"Jill" and My Wish Book "Affair"
Writing touchy topics has never been my forte. Not that I would want to or care. What I do want to share and care about is how us guys, the vast majority, I might add, all get so curious about the opposite sex when we reach 12. Not that 12 is Nature’s Magic Number—it’s just Puberty’s Gate slowly opening just to see us males stumble and bumble through the entrance to just see what the big attraction is about girls.
I can look back right now and remember the very first time that I walked by my mom when she was enjoying the Sears-Roebuck Catalog that was once mailed to each mailbox and on each mail route in the country. My mom loved that book. It was as exciting as Christmas Day suddenly appearing. But sometimes a bit more costly. People of my generation began calling the catalougue their “Wish Book,” and I quickly learned why. When mom would let me look at the “Wish Book,” she didn’t know that in fact, she was handling a stick of dynamite with a lit fuse. Guys at age 12 should never gaze within the pages of any catalog. It’s more than a Rite of Passage. It’s tossing down those kid-like scales that were attached to our eyes during birth, and once we zeroed in on some lovely girl, our eyes grew wide and our throats grew as dry as the Sahara.
My mom would softly laugh as I would look at the camping equipment, personally-endorsed by Sir Edmund Hilary, the first man to climb Mt. Everest, the air rifles, footballs and the watches. I loved the watches. And with each page that I turned, I would say, “I wish that I had this . . .” or “I wish that I had that . . .” and you mothers who might be reading this narrative all know that we guys were simply performing two things: one, hoping our mom would buy us one of the sleek snow sleds or something similar and two, hoping that our mom would have to leave the room to check her pot roast and then we could go wild looking at the pretty girls adorned in seductive poses and wearing all sorts of nice-looking lingerie—and we were then frozen in that one solitary hope that our mom would receive a phone call from her best friend, “Madge,” who lived next door and lived to waste my mom’s time.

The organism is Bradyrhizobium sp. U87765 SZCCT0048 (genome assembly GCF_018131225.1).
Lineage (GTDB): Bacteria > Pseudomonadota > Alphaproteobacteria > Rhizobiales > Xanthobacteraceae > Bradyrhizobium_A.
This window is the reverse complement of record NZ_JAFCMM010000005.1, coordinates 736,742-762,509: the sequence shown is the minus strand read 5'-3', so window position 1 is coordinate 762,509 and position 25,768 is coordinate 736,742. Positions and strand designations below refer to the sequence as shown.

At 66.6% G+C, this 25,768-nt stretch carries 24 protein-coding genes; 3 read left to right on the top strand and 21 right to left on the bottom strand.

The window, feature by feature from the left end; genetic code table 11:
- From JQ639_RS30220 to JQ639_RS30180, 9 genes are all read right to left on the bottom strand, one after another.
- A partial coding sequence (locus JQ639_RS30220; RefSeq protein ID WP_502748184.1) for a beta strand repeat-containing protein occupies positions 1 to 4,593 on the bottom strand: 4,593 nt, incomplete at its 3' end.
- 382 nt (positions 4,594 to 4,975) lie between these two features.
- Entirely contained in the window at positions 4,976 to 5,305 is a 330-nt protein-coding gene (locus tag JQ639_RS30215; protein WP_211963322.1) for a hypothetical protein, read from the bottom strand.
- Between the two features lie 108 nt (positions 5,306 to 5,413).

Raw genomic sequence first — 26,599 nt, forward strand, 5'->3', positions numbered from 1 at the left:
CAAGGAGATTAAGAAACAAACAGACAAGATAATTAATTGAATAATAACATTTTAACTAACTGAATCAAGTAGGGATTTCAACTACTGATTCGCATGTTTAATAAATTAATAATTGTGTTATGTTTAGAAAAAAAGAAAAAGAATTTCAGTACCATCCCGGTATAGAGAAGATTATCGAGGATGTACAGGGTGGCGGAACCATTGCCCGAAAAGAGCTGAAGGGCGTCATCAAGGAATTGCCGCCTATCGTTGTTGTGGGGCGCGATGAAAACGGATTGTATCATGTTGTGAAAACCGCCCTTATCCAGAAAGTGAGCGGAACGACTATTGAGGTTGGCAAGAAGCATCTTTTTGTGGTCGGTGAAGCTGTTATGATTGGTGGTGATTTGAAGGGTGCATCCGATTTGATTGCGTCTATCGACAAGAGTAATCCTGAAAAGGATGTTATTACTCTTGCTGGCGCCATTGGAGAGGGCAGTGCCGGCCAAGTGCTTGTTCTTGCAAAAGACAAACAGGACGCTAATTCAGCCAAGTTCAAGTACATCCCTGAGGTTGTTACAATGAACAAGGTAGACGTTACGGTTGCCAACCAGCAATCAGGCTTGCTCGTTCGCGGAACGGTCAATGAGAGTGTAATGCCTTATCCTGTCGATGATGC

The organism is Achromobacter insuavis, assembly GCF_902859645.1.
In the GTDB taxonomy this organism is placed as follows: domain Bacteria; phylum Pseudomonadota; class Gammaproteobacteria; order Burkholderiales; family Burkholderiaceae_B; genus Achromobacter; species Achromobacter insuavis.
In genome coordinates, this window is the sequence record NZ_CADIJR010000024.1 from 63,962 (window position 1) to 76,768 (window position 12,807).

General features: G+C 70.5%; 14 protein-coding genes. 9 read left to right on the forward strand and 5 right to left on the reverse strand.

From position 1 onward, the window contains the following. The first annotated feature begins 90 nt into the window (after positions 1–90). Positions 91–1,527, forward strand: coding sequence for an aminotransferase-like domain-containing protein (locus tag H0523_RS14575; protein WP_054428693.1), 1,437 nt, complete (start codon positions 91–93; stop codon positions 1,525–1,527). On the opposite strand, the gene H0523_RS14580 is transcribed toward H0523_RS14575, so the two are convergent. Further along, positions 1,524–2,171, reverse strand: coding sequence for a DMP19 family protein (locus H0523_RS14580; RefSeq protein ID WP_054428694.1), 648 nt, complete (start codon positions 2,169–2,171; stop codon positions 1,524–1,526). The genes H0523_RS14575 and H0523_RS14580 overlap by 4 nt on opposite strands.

I didn’t care. I easily grew engrossed with the various models with shiny blond, brunette and red hair and each one, to my imagination, had a story to tell. Truth? I went as far during one Sears-Roebuck viewing that I feel hopelessly in love with a blond wearing a thin night-gown and I named her, “Jill,” for she looked like a “Jill,” with those red lips so puffy and full. I made a vow to myself that no one, not even my mom, would ever know about us and “Jill.”
Spending time with my “Wish Book” girlfriend, “Jill,” was for me, more exciting than finding a crisp one dollar bill someone had accidentally dropped and never found it. More exciting than my parents telling me one day out of the blue that they wanted to be alone, just the two of them, and let me stay at our home alone (no Macaulay Culkin cracks, please), all by myself where I could go to my Secret World where “Jill” lived and look at her features until my heart was content. Actually, my heart was never content with looking at “Jill.” She was, in ever way, my ideal girl. Never judged me for doing something completely stupid as all 12-year-old’s do or even pointing her pretty finger at me when I talked back to an adult. I loved “Jill,” and she loved me. That was plain as plain can be.
And by now, the males reading this narrative are so “all in,” about my Puberty Exploration that this next point will get you good. If you were into enjoying the view of the Lingerie Models, then if your mom or dad happened to walk into the room, you had perfected this move so smoothly that you could count to the number of pages of Lingerie Models and pinch them together while you quickly opened up the chopping axes, lawnmowers and farming tools. Any unsuspecting parent might glimpse over your shoulder as they left the room and thought to themselves, I have the most-ideal child. He never looks at scantily-clad models in the “Wish Book.” I am so proud of him.
Now comes the touchy, sensitive area of me enjoying the view with “Jill,”and her gorgeous “Wish Book” model friends. And there came (that) time that came to all of us males when looking was not fulfilling enough. Oh, looking at first was great. A-OK. Perfectly content. And I choose my words carefully now . . .my body began to branch out on its own ignoring the non-condemning feeling of “just” looking at the Lingerie Models.
That part, I am leaving to the more-achieved writers for I do not want to get into any hot water dealing with a lot of pesky flags and spammy elements. I do have morals. I just cannot bring myself to put into words how I dealt with the Final Element of Puberty at age 12.
I do confess that in my beginning years of HubPages, I did publish a hub about one of my favorite uncles, “Dow,” an Army vet of WW I, and how I used to love to sneak into his back room (as he called it) and sneak looks at his vast collection of girly books. They were awesome. The girls in his books looked a lot like “Jill,” and her good friends that I found in mom’s “Wish Book.”
Then after a certain period of time and that time that I found fulfillment with my Puberty Safari, this got to be old. Pretty much bored out of my skull. I was suddenly depressed at not finding (that) old thrill of looking at “Jill,” in her Spring Look wearing her one-piece bathing suit. I remember just glancing at her and then running out to talk to some of my buddies.
And now in these latter days of my life, I still wonder if “Jill” ever got over me just glancing at her?
© 2017 Kenneth Avery